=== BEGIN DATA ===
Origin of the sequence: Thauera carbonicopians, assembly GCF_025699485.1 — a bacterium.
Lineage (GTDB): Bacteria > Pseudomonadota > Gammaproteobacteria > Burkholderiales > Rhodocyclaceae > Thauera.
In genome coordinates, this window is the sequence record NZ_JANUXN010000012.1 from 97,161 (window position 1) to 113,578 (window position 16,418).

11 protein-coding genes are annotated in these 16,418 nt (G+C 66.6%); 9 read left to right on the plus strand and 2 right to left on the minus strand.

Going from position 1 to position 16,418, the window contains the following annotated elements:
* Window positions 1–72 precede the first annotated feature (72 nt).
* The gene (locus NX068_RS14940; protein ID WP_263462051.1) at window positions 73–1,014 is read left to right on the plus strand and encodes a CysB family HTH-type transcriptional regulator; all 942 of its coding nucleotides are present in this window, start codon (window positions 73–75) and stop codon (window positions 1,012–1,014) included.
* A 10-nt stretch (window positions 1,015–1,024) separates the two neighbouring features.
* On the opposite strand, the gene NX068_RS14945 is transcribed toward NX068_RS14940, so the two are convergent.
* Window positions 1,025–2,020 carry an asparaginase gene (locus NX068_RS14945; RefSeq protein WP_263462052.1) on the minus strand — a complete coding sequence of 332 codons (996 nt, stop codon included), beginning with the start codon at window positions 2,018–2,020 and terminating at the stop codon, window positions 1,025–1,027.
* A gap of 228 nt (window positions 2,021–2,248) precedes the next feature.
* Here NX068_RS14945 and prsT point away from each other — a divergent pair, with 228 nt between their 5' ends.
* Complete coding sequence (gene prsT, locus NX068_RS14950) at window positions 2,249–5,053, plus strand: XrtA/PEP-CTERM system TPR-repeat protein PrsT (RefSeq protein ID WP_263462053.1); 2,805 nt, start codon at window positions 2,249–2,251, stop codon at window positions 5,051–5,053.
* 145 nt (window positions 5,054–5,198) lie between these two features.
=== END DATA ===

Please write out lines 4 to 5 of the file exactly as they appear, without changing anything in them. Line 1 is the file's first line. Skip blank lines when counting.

11 protein-coding genes are annotated in these 16,418 nt (G+C 66.6%); 9 read left to right on the plus strand and 2 right to left on the minus strand.

Going from position 1 to position 16,418, the window contains the following annotated elements: